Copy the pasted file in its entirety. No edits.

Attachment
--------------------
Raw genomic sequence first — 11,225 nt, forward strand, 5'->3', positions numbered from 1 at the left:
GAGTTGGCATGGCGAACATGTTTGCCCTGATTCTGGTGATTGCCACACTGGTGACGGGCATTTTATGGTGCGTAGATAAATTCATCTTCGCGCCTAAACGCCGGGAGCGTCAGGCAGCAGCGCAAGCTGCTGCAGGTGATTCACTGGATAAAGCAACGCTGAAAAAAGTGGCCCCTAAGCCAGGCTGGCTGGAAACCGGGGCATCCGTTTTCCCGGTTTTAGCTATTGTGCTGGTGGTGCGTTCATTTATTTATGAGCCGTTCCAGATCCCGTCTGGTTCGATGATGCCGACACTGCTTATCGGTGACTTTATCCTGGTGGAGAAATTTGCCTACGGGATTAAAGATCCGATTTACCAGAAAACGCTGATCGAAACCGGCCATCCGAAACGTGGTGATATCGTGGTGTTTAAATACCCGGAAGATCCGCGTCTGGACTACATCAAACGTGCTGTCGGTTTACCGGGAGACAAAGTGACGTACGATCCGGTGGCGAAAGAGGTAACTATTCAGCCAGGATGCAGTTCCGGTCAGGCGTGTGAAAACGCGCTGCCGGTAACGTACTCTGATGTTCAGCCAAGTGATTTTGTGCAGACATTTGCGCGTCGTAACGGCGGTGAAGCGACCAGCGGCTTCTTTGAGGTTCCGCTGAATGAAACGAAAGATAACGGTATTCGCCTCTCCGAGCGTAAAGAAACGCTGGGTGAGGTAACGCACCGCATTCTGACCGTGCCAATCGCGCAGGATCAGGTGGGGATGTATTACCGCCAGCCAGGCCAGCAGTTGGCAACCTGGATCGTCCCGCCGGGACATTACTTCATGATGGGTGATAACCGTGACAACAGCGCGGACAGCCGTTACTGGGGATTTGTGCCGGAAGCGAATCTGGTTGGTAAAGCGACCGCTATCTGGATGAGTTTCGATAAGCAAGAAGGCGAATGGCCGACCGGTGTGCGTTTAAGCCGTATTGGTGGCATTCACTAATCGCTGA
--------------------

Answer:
Raw genomic sequence first — 11,225 nt, forward strand, 5'->3', positions numbered from 1 at the left:
GAGTTGGCATGGCGAACATGTTTGCCCTGATTCTGGTGATTGCCACACTGGTGACGGGCATTTTATGGTGCGTAGATAAATTCATCTTCGCGCCTAAACGCCGGGAGCGTCAGGCAGCAGCGCAAGCTGCTGCAGGTGATTCACTGGATAAAGCAACGCTGAAAAAAGTGGCCCCTAAGCCAGGCTGGCTGGAAACCGGGGCATCCGTTTTCCCGGTTTTAGCTATTGTGCTGGTGGTGCGTTCATTTATTTATGAGCCGTTCCAGATCCCGTCTGGTTCGATGATGCCGACACTGCTTATCGGTGACTTTATCCTGGTGGAGAAATTTGCCTACGGGATTAAAGATCCGATTTACCAGAAAACGCTGATCGAAACCGGCCATCCGAAACGTGGTGATATCGTGGTGTTTAAATACCCGGAAGATCCGCGTCTGGACTACATCAAACGTGCTGTCGGTTTACCGGGAGACAAAGTGACGTACGATCCGGTGGCGAAAGAGGTAACTATTCAGCCAGGATGCAGTTCCGGTCAGGCGTGTGAAAACGCGCTGCCGGTAACGTACTCTGATGTTCAGCCAAGTGATTTTGTGCAGACATTTGCGCGTCGTAACGGCGGTGAAGCGACCAGCGGCTTCTTTGAGGTTCCGCTGAATGAAACGAAAGATAACGGTATTCGCCTCTCCGAGCGTAAAGAAACGCTGGGTGAGGTAACGCACCGCATTCTGACCGTGCCAATCGCGCAGGATCAGGTGGGGATGTATTACCGCCAGCCAGGCCAGCAGTTGGCAACCTGGATCGTCCCGCCGGGACATTACTTCATGATGGGTGATAACCGTGACAACAGCGCGGACAGCCGTTACTGGGGATTTGTGCCGGAAGCGAATCTGGTTGGTAAAGCGACCGCTATCTGGATGAGTTTCGATAAGCAAGAAGGCGAATGGCCGACCGGTGTGCGTTTAAGCCGTATTGGTGGCATTCACTAATCGCTGA